A Hundred Years of Religious Freedom in Finland

Authors

DOI:

https://doi.org/10.33356/temenos.115502

Keywords:

Freedom of religion, History, State church, Basic right, Religious Education

Abstract

This article examines how religious freedom has been implemented and interpreted in Finland over the last hundred years. Moving chronologically, I explore the most crucial developmental phases in religious freedom legislation and public discussion. The Act on the Freedom of Religion was only introduced after Finland’s independence in 1917 and entered into force at the beginning of 1923. The article shows themes that provoked much discussion in the 1920s and were interestingly repeated in the debate in the 1960s. The question of the relationship between the church and state was at the core of the Finnish public debate on freedom of religion from the outset. A similar discussion again became visible at the turn of the twenty-first century in connection with the basic rights reform and processing of the new Act on the Freedom of Religion. The strength of the Finnish state church system in society is still illustrated by the fact that the Act on the Freedom of Religion of 2003 did not really change the basic premise regarding the Lutheran and Orthodox churches, which hold a special position. Opinion remains divided on whether such a system is problematic for the realization of religious freedom.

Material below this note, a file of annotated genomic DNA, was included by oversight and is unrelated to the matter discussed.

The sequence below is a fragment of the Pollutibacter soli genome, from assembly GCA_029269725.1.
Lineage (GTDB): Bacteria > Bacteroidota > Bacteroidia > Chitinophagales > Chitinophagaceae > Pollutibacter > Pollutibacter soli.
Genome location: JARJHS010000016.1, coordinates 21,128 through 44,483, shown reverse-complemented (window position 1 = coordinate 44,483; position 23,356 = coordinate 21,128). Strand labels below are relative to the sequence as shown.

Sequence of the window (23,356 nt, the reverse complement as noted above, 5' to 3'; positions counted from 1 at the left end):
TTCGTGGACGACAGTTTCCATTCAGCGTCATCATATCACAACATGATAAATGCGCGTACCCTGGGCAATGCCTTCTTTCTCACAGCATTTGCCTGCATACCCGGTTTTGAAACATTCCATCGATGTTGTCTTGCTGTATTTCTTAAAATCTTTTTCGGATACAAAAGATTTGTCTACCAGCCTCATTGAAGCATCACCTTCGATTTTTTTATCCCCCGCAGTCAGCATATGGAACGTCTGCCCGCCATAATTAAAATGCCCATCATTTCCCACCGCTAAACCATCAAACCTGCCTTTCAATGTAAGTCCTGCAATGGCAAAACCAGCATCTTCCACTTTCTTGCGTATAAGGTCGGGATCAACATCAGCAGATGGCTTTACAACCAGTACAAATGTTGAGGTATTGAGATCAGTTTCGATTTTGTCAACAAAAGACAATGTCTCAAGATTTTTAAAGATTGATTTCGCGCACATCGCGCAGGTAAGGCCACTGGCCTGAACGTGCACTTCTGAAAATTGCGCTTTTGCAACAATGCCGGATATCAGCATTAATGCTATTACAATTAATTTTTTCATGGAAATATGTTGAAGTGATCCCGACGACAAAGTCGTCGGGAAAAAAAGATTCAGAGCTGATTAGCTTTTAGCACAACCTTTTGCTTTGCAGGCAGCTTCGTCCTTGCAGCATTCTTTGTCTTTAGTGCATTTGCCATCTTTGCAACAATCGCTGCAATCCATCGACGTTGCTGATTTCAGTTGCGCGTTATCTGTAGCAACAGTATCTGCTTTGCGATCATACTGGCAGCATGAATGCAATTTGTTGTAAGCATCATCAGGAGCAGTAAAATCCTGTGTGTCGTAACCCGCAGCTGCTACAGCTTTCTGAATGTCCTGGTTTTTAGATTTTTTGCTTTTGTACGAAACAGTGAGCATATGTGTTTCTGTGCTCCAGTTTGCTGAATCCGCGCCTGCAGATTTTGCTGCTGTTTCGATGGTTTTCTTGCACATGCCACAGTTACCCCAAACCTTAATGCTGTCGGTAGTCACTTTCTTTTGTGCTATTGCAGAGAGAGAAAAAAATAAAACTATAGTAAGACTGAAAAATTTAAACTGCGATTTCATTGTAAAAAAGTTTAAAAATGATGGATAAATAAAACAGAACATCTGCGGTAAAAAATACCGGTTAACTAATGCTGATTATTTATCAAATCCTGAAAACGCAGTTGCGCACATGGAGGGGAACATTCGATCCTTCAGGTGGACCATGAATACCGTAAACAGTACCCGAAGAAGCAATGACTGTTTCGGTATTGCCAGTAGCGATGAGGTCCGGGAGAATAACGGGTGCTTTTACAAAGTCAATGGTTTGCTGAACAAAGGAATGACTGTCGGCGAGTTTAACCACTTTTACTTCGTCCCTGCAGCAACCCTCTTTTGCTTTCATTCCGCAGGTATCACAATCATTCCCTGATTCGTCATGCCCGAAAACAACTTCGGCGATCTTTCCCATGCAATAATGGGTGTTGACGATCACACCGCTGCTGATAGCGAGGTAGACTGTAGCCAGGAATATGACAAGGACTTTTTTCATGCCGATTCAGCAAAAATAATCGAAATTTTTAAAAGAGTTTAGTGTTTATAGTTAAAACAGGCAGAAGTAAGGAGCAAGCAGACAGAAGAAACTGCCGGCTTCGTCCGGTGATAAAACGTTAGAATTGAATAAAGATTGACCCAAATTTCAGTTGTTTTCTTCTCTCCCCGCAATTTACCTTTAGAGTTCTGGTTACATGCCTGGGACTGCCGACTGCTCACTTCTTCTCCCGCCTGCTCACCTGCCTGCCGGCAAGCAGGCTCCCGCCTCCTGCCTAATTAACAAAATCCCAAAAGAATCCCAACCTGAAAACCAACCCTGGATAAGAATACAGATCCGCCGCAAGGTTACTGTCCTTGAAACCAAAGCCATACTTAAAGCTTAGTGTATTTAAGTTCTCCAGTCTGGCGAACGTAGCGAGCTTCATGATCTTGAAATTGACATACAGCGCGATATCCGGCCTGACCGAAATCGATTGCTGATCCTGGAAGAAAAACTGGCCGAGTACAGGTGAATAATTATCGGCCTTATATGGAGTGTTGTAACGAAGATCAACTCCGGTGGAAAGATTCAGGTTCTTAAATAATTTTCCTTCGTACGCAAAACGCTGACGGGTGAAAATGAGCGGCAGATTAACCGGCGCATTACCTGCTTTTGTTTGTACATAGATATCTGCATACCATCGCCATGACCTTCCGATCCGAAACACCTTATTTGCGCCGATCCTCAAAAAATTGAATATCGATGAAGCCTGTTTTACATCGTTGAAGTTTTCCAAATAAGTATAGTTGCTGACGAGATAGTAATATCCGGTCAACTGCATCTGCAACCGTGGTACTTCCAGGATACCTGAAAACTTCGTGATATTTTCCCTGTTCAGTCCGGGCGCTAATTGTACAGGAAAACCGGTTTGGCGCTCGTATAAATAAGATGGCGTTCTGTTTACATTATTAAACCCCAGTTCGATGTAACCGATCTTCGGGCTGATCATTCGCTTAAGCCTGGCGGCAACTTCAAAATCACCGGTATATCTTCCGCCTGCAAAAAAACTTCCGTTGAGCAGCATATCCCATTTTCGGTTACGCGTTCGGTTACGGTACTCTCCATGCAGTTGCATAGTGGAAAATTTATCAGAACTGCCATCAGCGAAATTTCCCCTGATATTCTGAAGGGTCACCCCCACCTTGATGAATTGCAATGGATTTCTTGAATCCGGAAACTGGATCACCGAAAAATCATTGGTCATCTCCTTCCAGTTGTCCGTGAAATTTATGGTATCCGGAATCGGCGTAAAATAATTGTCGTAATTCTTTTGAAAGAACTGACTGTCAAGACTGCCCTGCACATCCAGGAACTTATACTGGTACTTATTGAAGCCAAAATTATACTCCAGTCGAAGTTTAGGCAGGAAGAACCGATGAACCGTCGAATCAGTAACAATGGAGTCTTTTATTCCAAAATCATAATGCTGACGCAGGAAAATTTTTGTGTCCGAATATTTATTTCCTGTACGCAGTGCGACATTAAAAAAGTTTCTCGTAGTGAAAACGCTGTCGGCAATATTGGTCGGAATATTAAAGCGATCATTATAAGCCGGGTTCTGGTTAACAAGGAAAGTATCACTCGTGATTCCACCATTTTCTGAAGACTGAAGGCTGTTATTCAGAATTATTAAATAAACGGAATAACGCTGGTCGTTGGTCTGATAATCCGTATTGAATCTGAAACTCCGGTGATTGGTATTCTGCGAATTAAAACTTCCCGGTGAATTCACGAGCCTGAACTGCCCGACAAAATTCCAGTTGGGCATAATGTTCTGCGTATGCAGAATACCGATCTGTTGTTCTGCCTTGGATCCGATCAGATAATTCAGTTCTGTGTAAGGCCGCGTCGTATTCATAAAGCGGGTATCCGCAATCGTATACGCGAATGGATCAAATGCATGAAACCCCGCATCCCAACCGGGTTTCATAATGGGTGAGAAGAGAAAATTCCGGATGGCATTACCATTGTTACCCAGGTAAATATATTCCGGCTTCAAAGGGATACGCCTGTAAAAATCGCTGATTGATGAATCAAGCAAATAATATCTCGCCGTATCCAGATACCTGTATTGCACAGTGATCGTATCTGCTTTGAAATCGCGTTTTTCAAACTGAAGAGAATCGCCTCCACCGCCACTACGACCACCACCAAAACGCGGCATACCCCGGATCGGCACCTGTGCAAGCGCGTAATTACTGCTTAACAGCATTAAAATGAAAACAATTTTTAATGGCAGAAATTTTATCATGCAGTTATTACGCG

Author Biography

Ilkka Huhta, University of Eastern Finland

is Professor of Church History at the University of Eastern Finland.

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Published

2022-12-22

How to Cite

Huhta, I. (2022). A Hundred Years of Religious Freedom in Finland. Temenos - Nordic Journal of Comparative Religion, 58(2), 169–191. https://doi.org/10.33356/temenos.115502